Six Common Reasons for Business Closure
Nowadays, everyone wants to be an entrepreneur. After all, people enjoy the independence and autonomy of being their own boss – a fantastic feeling of not being answerable to anyone except yourself. As good as it feels, running a business is not for everyone.
Entrepreneurship is risky because there’s a significant amount of money and assets at stake. Successful business owners know how to deal with and mitigate that risk, while others can’t get a knack for it.
As a result, they make mistakes and blunders that lead to business failure and closure. A common reason could be retaining an inadequate management team. You might have a team that doesn’t have prior experience working in the industry.
Similarly, a lagging business model or the lack of capital also leads to business closure. Sometimes, poorly planned marketing campaigns executed publicity can also drag a small business down.
Truthfully, failure is a topic most of us avoid. But ignoring the warning signs of trouble is a one-way ticket towards business failure. So, why not identify the signs and reasons that put your company into hot waters? Here is a list of six common reasons for business closure.
Lack of Knowledge & Strategy
Undoubtedly, paying taxes is every entrepreneur’s least favorite thing to do. They don’t wish to share a significant chunk of profits with the government, opening doors to tax evasion.
Sometimes, tax evasion is a result of a lack of knowledge too. If you don’t know much about taxation, it’s time to learn the basics and educate yourself as much as possible.
A good starting point would be registering for an llm tax online degree after your bachelor’s. It will bring you up to speed on all the basics of tax filing and returns, helping you stay on top of all tax formalities and regulations.
Despite knowing the ins and outs of taxes, not paying them during the initial phases of company establishment doesn’t seem like a problem, but things can become challenging once you’re under the IRS’s radar.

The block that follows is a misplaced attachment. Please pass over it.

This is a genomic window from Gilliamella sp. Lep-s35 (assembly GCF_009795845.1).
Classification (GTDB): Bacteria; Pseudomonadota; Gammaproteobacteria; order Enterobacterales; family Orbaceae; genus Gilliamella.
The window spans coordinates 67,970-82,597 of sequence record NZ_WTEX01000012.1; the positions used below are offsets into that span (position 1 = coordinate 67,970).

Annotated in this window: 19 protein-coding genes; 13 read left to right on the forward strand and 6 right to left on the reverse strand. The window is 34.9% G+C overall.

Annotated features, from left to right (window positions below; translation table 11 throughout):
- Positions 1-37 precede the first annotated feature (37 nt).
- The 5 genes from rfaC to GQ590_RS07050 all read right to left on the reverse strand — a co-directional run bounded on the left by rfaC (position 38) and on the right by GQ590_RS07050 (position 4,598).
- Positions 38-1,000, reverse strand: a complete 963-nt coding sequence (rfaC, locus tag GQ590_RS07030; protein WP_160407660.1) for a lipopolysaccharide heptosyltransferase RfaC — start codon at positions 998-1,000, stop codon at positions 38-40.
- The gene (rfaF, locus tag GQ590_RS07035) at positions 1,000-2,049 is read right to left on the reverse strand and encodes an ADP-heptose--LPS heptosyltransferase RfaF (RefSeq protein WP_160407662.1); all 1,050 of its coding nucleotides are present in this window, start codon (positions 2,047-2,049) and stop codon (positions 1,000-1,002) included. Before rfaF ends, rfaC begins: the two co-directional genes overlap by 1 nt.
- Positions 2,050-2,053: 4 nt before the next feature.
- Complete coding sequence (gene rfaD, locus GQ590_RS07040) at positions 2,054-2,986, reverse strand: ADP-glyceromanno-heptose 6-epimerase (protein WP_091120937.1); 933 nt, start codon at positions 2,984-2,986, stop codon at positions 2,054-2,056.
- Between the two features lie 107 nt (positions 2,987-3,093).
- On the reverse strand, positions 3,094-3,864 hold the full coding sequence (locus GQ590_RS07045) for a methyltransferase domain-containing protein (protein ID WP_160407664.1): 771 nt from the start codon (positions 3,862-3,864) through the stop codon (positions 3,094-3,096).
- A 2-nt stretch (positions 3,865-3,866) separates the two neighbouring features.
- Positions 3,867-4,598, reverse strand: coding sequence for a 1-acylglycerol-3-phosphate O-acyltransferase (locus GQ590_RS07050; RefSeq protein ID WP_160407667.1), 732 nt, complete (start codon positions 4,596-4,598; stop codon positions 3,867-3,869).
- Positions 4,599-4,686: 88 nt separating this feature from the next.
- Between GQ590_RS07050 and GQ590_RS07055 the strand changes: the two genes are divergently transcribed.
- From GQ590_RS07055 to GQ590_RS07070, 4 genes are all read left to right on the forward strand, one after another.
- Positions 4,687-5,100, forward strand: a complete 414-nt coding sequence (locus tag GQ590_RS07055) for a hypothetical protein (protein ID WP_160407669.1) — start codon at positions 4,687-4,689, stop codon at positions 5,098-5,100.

At this point, not having a tax strategy would lead to legal penalties. In addition, your company will face a reputational loss, shaking the customer’s trust.
Often, these IRS inflicted penalties are so substantial that businesses have to close their doors. But, you can avoid this by having a flexible tax strategy in place.
Often, leaders demonstrate poor management skills, which also becomes a cause of business closure. At times, the leader doesn’t have enough market experience, leading to a case of bad decision-making.
In some instances, the leadership team isn’t on the same page as the managers, resulting in conflicts on how to run the company. Such pitfalls affect productivity, but wrong decisions can lead to massive losses.
In addition, dysfunctional leadership trickles down to every aspect of business operation, and once this happens, failure is imminent.
Now, to avoid leadership failure, you have to learn, study, and find a mentor to show you the ropes.
Second, you’ll have to brush up on your industry knowledge and leadership skills. You can oversee other leaders, their best practices and see which ones you can apply to your business.
Inability to Adapt
Once business owners are running a company successfully, they become complacent. They don’t pay much attention to the business practices, nor do they take any new initiatives.
This isn’t the right way of doing business, is it? The inability to adapt to the changing market needs can be troublesome for businesses because it can drive them out of competition in no time.